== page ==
Document Detail


Factors affecting the incidence of postpartum oestrus, ovarian activity and reproductive performance in Thoroughbred mares bred at foal heat under Indian subtropical conditions.
MedLine Citation:
PMID:  20207409     Owner:  NLM     Status:  MEDLINE    
Abstract/OtherAbstract:
Decreased reproductive performance due to summer stress is a well known phenomenon in farm livestock. Whether this occurs in the mare and specifically how this might affect postpartum reproductive activity and performance, especially at Foal Heat (FH), is unknown. This study, therefore, aims to investigate this and the factors that might affect postpartum reproductive activity. Reproductive records of 228 Thoroughbred mares (694 mare years) bred in subtropical north-western India were retrospectively analysed. Overt oestrous activity occurred within 21 d postpartum in 92.94% (645/694) of mares. Significantly (p<0.001) more April foaling mares (97.37%, 185/190) expressed postpartum oestrous activity than those foaling in January (83.61%; 51/61) and February (88.49; 123/139). Similarly significantly (p<0.01) fewer multiparous mares failed to demonstrate oestrous activity than primiparous mares (6.12% vs.15.07%; 38/621 vs. 11/73, respectively). 190 of these 694 mares were additionally monitored to confirm ovulation; in these mares onset of FH (oestrus plus confirmed ovulation) occurred 8.42+/-0.17 d and first ovulation 13.64+/-0.20 d postpartum. Month, stud farm, year, and parity did not affect interval from parturition to FH onset or to first ovulation; or FH onset to ovulation. In FH bred mares Day 16 pregnancy rate and overall foaling rate were 53.76% (100/186) and 46.24% (86/186) respectively and were similar to those of mares bred later postpartum. FH pregnancy rates were not affected by stud, season, month, year, number of matings, or day of ovulation but were significantly (p<0.008) lowered by increasing mare age. Significantly (p<0.01) lower Day 16 pregnancy rates were observed in uterine treated mares compared to untreated mares (31.09% vs. 57.96%; 9/29 vs. 91/157, respectively), this difference was not evident during the rest of pregnancy. In conclusion, postpartum reproductive and ovarian activity appears to be affected by environment, i.e., delayed in subtropical kept Thoroughbred mares compared to those kept in temperate climates. However, resulting reproductive performance at FH and the factors affecting postpartum reproductive activity are similar.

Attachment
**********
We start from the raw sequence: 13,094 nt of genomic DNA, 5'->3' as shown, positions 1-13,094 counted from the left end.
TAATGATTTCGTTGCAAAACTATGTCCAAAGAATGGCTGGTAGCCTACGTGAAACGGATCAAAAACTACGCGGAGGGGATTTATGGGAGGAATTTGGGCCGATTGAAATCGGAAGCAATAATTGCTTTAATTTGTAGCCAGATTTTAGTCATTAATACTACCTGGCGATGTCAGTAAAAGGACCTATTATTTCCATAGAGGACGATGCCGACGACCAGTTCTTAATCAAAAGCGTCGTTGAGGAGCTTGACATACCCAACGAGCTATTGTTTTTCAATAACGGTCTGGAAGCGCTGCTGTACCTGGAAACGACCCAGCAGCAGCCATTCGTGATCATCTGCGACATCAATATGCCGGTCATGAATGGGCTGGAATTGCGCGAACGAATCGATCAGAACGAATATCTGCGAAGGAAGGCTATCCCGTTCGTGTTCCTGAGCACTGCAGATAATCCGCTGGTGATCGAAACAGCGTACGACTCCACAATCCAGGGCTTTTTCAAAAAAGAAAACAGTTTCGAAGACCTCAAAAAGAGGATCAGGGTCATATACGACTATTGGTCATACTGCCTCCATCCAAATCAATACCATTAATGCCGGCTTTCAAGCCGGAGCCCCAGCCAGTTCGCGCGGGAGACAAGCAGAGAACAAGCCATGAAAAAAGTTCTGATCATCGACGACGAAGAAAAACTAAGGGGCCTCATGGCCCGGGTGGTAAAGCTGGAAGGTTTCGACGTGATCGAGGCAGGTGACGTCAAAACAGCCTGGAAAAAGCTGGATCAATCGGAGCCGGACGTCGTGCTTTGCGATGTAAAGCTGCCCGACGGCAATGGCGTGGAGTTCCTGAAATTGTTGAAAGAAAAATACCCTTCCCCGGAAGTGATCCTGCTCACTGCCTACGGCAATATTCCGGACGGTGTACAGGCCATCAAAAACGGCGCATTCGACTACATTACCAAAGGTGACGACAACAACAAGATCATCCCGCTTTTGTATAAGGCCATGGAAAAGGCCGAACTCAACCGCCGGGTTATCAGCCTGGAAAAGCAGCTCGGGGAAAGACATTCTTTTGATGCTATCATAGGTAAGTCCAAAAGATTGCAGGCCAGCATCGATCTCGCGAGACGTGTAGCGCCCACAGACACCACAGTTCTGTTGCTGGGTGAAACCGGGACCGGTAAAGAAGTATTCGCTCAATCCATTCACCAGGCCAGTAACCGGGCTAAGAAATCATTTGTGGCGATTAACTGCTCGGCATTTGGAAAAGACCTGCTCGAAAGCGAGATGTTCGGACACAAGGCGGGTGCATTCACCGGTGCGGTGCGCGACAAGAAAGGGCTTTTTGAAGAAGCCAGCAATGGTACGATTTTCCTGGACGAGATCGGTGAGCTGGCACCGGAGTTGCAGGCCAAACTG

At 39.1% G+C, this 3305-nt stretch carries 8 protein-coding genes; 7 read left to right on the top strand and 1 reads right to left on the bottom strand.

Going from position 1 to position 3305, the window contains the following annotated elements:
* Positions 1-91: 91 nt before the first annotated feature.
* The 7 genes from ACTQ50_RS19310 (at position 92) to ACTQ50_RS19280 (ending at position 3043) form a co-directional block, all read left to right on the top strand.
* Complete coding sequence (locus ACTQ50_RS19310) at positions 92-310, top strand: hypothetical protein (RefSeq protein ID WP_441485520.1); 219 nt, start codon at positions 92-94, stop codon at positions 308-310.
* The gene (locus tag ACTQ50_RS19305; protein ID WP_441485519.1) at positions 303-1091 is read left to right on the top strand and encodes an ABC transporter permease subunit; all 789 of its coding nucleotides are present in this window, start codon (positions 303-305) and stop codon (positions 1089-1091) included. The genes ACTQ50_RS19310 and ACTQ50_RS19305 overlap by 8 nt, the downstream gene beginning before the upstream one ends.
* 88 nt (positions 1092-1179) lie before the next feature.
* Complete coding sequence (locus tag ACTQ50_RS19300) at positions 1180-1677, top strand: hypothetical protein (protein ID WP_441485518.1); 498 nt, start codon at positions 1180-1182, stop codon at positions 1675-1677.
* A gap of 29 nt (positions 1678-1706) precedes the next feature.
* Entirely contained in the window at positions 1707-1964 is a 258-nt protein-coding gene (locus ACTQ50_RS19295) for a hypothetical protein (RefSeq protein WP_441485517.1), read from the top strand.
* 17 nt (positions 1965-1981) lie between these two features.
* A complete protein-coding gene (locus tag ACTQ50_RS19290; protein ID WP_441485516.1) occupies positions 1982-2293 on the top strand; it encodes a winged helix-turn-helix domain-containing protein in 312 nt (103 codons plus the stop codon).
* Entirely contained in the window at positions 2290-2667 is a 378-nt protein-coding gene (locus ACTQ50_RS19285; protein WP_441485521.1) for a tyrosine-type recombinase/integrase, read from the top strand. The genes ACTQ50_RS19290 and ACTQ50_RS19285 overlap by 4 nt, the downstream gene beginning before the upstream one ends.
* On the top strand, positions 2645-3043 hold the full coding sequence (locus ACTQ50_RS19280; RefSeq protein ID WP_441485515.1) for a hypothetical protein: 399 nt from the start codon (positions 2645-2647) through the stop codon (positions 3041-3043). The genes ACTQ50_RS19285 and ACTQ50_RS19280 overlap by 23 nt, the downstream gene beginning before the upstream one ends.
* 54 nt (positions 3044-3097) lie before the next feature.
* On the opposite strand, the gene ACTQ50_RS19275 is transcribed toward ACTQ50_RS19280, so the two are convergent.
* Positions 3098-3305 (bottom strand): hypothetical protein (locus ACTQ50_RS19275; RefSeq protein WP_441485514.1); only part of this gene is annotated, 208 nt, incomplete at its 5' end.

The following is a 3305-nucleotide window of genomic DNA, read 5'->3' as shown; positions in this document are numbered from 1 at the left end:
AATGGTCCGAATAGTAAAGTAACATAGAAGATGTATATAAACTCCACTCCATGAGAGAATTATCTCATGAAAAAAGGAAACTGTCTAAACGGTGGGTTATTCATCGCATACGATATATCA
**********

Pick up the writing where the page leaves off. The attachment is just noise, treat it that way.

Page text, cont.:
Authors:
Sumeet Sharma; M C G Davies Morel; G S Dhaliwal
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Publication Detail:
Type:  Journal Article     Date:  2010-03-06
Journal Detail:
Title:  Theriogenology     Volume:  74     ISSN:  1879-3231     ISO Abbreviation:  Theriogenology     Publication Date:  2010 Jul 
Date Detail:
Created Date:  2010-05-31     Completed Date:  2010-09-03     Revised Date:  -    
Medline Journal Info:
Nlm Unique ID:  0421510     Medline TA:  Theriogenology     Country:  United States    
Other Details:
Languages:  eng     Pagination:  90-9     Citation Subset:  IM    
Affiliation:
Civil Veterinary Hospital, Mahatam Nagar, Fazilka, Punjab, India. sumeetsharmapau@yahoo.com
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MeSH Terms
Descriptor/Qualifier:
Animals
Breeding
Climate*
Estrus / physiology*
Female
Horses / physiology*
Hot Temperature
India
Ovary / physiology*
Ovulation / physiology
Parity / physiology
Postpartum Period / physiology*
Pregnancy
Reproduction / physiology*
Retrospective Studies
Seasons
Time Factors

From MEDLINE®/PubMed®, a database of the U.S. National Library of Medicine


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